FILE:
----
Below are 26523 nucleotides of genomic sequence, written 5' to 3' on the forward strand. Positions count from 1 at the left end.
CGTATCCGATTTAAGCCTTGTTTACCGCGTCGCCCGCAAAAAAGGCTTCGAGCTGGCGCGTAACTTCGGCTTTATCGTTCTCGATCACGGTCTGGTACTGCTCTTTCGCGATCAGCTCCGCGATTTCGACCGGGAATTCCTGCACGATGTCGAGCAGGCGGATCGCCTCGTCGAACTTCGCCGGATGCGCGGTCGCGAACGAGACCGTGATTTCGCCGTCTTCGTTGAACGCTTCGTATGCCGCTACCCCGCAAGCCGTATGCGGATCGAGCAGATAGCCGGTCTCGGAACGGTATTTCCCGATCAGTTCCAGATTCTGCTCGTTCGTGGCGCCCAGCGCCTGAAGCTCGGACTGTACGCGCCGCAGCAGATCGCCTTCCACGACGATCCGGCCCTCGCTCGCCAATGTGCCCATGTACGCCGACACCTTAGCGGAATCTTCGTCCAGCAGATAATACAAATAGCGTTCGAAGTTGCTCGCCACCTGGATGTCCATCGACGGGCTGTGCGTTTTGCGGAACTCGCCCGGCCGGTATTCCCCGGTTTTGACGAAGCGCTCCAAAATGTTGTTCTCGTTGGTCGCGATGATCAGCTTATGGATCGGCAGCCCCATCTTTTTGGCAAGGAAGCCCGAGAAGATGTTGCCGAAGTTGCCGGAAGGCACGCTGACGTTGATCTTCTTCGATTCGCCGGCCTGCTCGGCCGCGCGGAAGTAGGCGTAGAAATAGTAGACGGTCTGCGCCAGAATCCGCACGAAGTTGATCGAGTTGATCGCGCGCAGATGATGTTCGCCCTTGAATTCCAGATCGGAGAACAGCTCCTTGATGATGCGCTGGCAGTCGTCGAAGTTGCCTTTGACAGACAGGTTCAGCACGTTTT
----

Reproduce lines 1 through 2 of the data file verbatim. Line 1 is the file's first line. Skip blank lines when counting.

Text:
Below are 26523 nucleotides of genomic sequence, written 5' to 3' on the forward strand. Positions count from 1 at the left end.
CGTATCCGATTTAAGCCTTGTTTACCGCGTCGCCCGCAAAAAAGGCTTCGAGCTGGCGCGTAACTTCGGCTTTATCGTTCTCGATCACGGTCTGGTACTGCTCTTTCGCGATCAGCTCCGCGATTTCGACCGGGAATTCCTGCACGATGTCGAGCAGGCGGATCGCCTCGTCGAACTTCGCCGGATGCGCGGTCGCGAACGAGACCGTGATTTCGCCGTCTTCGTTGAACGCTTCGTATGCCGCTACCCCGCAAGCCGTATGCGGATCGAGCAGATAGCCGGTCTCGGAACGGTATTTCCCGATCAGTTCCAGATTCTGCTCGTTCGTGGCGCCCAGCGCCTGAAGCTCGGACTGTACGCGCCGCAGCAGATCGCCTTCCACGACGATCCGGCCCTCGCTCGCCAATGTGCCCATGTACGCCGACACCTTAGCGGAATCTTCGTCCAGCAGATAATACAAATAGCGTTCGAAGTTGCTCGCCACCTGGATGTCCATCGACGGGCTGTGCGTTTTGCGGAACTCGCCCGGCCGGTATTCCCCGGTTTTGACGAAGCGCTCCAAAATGTTGTTCTCGTTGGTCGCGATGATCAGCTTATGGATCGGCAGCCCCATCTTTTTGGCAAGGAAGCCCGAGAAGATGTTGCCGAAGTTGCCGGAAGGCACGCTGACGTTGATCTTCTTCGATTCGCCGGCCTGCTCGGCCGCGCGGAAGTAGGCGTAGAAATAGTAGACGGTCTGCGCCAGAATCCGCACGAAGTTGATCGAGTTGATCGCGCGCAGATGATGTTCGCCCTTGAATTCCAGATCGGAGAACAGCTCCTTGATGATGCGCTGGCAGTCGTCGAAGTTGCCTTTGACAGACAGGTTCAGCACGTTTT